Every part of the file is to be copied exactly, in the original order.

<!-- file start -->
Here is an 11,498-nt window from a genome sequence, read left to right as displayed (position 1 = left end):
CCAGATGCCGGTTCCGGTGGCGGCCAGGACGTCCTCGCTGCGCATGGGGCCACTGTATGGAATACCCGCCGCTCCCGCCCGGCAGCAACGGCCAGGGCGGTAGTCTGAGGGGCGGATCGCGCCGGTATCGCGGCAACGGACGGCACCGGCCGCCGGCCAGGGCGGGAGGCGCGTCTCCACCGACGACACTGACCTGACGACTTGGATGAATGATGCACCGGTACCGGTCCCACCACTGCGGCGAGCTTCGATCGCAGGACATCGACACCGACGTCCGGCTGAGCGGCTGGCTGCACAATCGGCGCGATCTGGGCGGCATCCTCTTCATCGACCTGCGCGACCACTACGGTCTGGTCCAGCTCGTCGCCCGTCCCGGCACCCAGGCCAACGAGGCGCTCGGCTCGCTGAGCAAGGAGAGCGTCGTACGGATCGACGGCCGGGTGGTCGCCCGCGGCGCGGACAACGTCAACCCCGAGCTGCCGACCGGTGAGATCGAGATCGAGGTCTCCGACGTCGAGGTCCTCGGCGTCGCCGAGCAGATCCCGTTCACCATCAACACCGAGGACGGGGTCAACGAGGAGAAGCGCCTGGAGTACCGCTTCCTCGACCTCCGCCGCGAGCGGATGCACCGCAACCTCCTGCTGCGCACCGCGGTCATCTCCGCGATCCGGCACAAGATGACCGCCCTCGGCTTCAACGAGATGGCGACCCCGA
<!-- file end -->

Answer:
Here is an 11,498-nt window from a genome sequence, read left to right as displayed (position 1 = left end):
CCAGATGCCGGTTCCGGTGGCGGCCAGGACGTCCTCGCTGCGCATGGGGCCACTGTATGGAATACCCGCCGCTCCCGCCCGGCAGCAACGGCCAGGGCGGTAGTCTGAGGGGCGGATCGCGCCGGTATCGCGGCAACGGACGGCACCGGCCGCCGGCCAGGGCGGGAGGCGCGTCTCCACCGACGACACTGACCTGACGACTTGGATGAATGATGCACCGGTACCGGTCCCACCACTGCGGCGAGCTTCGATCGCAGGACATCGACACCGACGTCCGGCTGAGCGGCTGGCTGCACAATCGGCGCGATCTGGGCGGCATCCTCTTCATCGACCTGCGCGACCACTACGGTCTGGTCCAGCTCGTCGCCCGTCCCGGCACCCAGGCCAACGAGGCGCTCGGCTCGCTGAGCAAGGAGAGCGTCGTACGGATCGACGGCCGGGTGGTCGCCCGCGGCGCGGACAACGTCAACCCCGAGCTGCCGACCGGTGAGATCGAGATCGAGGTCTCCGACGTCGAGGTCCTCGGCGTCGCCGAGCAGATCCCGTTCACCATCAACACCGAGGACGGGGTCAACGAGGAGAAGCGCCTGGAGTACCGCTTCCTCGACCTCCGCCGCGAGCGGATGCACCGCAACCTCCTGCTGCGCACCGCGGTCATCTCCGCGATCCGGCACAAGATGACCGCCCTCGGCTTCAACGAGATGGCGACCCCGA